To Whom Shall We Go? Annemarie van der Westhuysen

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“Lord, to whom shall we go? You have the words of eternal life...”

In the passage preceding this one, Jesus likens himself to the manna that God sent to sustain the Israelites as they were in the wilderness. God demonstrated to the Israelites their utter dependence on him throughout their rescue from Egypt and time wandering in the wilderness. But the thing that they had latched onto by the time Jesus began His ministry was a misunderstanding of the Law as a means of making themselves right with God. It was a misunderstanding, because underlying that understanding of the Law was a deep-seated pride that they could obey the Law.

Jesus points them back to the hard truth of their dependence on God and His grace by reminding them of their dependence on God’s provision in the wilderness, then takes it a step further by aligning himself with that life-giving provision. I don’t believe that the thing that people found “hard” was the idea of literally eating Jesus’ flesh or drinking his blood. It was the idea that they had to relinquish their belief in their own ability to make themselves righteous and acknowledge their utter dependence on God to give them life; and the fact that this life came through Jesus, a carpenter’s son from Nazareth.

We too are entirely dependent on God for life, and yet we rush to take credit for God’s work in us. Everything we have and everything we are comes from God – most especially the gift of eternal life. Wayne Mack, in his powerful little book Humility, the Forgotten Virtue, writes that taking credit for everything we are and do is like asking for admiration for how well we breathe when we are on a ventilator.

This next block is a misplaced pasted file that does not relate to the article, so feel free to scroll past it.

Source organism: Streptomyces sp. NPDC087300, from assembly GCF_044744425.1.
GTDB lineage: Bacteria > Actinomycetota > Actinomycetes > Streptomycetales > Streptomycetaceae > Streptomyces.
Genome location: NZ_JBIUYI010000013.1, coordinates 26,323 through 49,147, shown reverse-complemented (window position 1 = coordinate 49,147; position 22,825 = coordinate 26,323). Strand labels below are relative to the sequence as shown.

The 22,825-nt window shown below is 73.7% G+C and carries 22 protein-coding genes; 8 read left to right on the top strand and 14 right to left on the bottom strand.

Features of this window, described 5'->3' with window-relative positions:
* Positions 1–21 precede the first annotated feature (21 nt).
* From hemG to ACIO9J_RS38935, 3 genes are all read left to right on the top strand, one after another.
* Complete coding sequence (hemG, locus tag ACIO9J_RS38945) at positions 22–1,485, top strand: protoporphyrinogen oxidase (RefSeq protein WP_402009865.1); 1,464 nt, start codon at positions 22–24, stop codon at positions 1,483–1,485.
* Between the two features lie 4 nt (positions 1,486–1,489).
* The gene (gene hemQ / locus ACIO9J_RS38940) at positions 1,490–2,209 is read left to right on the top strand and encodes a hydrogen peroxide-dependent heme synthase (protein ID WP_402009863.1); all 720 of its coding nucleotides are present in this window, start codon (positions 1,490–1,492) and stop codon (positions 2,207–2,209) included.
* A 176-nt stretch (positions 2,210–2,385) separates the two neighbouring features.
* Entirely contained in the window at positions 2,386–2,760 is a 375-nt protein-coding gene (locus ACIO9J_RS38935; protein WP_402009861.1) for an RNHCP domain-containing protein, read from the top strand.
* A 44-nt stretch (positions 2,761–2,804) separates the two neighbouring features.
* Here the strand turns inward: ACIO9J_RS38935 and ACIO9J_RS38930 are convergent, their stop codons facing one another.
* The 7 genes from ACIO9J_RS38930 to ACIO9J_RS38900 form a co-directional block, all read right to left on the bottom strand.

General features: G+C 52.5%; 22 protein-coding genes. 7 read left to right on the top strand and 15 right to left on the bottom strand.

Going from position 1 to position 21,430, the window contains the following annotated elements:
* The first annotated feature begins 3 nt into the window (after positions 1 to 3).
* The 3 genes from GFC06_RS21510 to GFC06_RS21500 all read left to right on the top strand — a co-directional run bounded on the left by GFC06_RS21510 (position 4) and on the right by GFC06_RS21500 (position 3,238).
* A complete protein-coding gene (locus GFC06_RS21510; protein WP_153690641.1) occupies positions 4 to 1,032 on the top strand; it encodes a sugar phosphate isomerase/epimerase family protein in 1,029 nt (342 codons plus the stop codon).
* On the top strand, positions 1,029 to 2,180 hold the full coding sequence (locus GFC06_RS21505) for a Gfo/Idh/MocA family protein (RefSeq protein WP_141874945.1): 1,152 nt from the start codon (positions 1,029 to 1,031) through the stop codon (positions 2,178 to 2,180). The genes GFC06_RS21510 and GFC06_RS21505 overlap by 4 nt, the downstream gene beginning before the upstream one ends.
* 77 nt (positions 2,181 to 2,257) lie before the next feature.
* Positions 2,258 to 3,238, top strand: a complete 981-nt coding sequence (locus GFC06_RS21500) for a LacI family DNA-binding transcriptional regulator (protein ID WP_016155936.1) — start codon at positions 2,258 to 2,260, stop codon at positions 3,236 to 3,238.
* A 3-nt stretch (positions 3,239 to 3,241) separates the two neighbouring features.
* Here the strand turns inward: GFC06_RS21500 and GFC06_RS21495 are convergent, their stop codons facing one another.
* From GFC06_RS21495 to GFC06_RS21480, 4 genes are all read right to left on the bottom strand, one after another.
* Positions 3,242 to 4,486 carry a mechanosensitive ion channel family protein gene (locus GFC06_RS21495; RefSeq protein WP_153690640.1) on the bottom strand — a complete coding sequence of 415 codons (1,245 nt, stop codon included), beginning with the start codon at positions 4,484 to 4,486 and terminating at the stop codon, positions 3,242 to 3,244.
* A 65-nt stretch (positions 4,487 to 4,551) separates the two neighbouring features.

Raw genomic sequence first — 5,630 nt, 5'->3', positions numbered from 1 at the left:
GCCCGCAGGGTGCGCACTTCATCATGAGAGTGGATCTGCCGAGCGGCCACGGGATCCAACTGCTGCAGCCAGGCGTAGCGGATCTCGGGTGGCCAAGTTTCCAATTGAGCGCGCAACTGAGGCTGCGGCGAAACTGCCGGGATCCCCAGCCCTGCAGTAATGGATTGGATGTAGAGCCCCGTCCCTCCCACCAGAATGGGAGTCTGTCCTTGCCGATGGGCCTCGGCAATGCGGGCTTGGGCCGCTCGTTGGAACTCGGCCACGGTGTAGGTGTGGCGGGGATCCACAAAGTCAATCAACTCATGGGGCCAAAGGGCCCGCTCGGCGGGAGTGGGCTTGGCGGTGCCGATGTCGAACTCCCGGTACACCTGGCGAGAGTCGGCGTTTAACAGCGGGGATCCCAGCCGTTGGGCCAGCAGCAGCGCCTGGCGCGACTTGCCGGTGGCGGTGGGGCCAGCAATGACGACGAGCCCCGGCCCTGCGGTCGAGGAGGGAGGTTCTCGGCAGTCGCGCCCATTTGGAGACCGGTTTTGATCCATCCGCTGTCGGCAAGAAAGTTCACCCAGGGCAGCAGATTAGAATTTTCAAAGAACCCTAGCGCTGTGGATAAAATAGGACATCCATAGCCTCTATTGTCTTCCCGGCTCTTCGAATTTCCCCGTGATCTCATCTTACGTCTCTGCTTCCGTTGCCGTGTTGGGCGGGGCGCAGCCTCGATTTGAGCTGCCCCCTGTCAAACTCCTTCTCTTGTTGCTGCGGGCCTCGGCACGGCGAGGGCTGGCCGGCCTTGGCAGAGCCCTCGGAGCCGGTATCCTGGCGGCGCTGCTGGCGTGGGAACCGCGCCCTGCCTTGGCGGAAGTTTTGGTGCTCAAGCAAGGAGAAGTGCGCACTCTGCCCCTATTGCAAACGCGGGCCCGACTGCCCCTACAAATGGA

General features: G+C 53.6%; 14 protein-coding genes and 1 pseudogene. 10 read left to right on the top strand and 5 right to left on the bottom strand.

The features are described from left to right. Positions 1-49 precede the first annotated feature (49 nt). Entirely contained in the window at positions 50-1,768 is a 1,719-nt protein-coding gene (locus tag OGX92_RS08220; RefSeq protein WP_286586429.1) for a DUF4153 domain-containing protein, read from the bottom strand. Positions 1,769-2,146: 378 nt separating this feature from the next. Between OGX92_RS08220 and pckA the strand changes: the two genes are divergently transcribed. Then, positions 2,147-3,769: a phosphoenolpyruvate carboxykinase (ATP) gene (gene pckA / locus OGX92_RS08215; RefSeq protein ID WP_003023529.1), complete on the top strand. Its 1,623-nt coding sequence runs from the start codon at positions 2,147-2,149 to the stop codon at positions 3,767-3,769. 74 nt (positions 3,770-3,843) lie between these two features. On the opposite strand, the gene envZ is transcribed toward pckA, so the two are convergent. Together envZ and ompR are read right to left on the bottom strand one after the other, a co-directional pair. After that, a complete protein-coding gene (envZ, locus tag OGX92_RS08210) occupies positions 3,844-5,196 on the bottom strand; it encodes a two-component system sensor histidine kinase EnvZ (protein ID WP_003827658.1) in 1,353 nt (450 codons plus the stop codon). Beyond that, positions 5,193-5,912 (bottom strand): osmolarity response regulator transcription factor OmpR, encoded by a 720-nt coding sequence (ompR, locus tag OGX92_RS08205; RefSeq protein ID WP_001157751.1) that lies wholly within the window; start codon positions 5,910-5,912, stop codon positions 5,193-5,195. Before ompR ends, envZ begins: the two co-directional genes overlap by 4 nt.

The work of dealing with pride is hard, on-going – and absolutely essential. In Mere Christianity, C.S. Lewis describes pride as “the complete anti-God state of mind.” As such, turning from pride is fundamental to the act of repentance. By acknowledging our need of Jesus, we’re having to turn from our belief in our own self-sufficiency, from our idolatry of self: a painful and difficult step. Jesus’ disciples see this, but they also see that that the act of acknowledging dependence on God is necessary for receiving His gift of life. As hard as it can be to turn away from our pride and accept our dependence on Jesus, He has the words of eternal life. “In him we live and move and have our being” (Acts 17:28).

What better time than Lent for God to be working on my pride through times of waiting and disappointment, humiliation and joy? I pray that every day God will help me to say, “Lord, have mercy on me, a sinner”; to put off my pride, and gratefully accept the life and freedom that come from no longer being a slave to it.

Annemarie lives in Cheverly with her husband, André, and their two little sons, Ben (3) and Tom (1). She enjoys reading, walking, and fantasizing about cake decoration.